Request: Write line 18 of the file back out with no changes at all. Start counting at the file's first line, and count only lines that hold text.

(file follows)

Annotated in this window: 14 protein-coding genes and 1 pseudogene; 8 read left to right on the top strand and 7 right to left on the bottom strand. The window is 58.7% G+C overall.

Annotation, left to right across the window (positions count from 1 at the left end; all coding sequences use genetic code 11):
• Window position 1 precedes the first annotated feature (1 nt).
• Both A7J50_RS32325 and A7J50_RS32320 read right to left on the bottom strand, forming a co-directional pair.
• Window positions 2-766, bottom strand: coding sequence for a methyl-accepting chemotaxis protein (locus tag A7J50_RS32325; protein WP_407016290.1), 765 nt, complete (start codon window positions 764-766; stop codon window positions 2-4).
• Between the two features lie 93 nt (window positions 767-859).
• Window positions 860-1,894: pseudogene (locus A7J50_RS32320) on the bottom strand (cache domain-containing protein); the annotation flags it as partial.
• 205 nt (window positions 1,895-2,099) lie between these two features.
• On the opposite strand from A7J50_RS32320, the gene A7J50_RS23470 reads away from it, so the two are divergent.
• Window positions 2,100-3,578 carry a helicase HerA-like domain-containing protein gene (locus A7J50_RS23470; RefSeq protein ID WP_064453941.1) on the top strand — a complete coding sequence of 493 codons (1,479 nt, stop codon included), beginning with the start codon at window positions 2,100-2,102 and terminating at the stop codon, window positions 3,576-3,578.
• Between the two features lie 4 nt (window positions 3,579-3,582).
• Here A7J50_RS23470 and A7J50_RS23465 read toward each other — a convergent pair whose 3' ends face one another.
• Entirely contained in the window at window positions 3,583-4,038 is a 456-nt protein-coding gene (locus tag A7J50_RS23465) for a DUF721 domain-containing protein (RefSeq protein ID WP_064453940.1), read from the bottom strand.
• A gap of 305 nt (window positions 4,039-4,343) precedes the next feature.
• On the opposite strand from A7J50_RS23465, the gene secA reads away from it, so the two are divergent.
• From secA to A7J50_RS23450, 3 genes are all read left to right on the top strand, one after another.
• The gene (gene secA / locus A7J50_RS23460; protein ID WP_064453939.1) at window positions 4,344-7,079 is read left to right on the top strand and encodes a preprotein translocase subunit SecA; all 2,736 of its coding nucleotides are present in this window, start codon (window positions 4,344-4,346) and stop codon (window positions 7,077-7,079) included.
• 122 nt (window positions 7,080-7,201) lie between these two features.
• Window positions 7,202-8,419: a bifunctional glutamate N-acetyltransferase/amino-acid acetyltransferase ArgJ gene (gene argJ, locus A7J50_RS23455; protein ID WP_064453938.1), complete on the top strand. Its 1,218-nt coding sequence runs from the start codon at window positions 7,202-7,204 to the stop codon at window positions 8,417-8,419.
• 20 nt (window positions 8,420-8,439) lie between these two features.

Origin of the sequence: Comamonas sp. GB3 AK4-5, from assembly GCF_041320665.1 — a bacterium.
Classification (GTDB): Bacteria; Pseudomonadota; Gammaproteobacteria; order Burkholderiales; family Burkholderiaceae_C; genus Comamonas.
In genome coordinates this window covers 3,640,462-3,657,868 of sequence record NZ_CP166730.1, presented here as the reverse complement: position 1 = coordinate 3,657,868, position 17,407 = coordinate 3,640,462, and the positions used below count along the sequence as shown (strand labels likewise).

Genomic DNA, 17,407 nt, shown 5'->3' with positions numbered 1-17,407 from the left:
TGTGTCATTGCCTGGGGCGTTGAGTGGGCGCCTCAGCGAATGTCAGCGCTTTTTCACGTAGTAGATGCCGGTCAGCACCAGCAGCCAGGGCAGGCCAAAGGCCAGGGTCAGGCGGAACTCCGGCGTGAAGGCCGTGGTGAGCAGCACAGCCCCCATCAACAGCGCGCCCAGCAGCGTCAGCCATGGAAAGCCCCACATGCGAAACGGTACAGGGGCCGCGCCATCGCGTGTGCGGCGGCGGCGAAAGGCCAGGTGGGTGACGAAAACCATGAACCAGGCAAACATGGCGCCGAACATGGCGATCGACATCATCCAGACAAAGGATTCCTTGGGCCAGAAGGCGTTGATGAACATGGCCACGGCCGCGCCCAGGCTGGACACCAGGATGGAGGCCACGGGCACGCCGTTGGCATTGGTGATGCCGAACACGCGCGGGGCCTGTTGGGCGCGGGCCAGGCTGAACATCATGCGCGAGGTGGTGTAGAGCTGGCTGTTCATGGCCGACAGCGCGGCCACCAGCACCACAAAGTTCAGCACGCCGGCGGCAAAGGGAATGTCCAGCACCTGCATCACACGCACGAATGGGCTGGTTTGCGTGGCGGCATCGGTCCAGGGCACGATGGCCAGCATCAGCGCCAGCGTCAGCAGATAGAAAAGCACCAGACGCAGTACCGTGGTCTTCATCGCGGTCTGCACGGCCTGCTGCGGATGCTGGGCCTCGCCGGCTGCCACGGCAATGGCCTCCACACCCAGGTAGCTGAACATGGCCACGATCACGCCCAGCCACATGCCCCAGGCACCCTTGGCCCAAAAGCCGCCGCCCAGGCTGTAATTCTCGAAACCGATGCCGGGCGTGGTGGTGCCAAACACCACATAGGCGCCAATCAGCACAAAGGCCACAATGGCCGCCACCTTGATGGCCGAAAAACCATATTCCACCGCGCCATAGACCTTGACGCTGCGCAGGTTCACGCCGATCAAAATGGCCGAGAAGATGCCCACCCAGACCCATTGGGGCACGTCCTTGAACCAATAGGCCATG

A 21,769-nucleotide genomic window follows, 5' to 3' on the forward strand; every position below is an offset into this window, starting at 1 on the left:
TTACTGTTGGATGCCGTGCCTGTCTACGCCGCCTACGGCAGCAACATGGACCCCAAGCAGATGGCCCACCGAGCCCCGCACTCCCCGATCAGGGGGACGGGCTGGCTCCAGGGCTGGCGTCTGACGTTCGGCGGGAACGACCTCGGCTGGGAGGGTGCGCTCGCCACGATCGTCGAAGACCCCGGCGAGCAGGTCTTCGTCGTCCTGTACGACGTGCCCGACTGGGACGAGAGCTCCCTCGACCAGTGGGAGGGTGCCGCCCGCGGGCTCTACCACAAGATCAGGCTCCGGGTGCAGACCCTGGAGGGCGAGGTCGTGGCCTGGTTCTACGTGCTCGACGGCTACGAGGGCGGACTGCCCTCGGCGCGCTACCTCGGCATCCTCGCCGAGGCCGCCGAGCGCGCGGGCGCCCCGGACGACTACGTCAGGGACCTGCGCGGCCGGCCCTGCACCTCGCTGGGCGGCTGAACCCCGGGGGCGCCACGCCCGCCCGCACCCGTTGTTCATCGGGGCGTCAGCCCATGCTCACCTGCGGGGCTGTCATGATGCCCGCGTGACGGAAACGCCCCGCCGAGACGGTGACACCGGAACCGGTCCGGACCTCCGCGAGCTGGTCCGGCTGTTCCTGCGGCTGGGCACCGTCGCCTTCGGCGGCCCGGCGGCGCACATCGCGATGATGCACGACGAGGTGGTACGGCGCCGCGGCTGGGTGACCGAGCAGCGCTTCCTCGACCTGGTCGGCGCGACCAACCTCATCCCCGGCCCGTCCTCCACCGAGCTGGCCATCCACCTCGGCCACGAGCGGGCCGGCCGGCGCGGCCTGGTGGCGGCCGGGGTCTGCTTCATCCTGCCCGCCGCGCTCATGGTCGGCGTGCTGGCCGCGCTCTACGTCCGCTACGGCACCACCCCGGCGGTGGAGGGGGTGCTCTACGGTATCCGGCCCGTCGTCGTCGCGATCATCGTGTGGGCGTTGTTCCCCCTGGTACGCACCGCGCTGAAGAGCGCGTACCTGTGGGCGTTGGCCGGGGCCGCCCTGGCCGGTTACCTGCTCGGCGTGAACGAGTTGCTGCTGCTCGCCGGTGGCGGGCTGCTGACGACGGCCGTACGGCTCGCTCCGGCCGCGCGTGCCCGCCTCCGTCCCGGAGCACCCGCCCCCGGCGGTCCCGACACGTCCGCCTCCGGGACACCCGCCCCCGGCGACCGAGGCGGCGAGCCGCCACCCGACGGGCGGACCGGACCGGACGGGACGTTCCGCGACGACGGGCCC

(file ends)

• 122 nt (window positions 7,080-7,201) lie between these two features.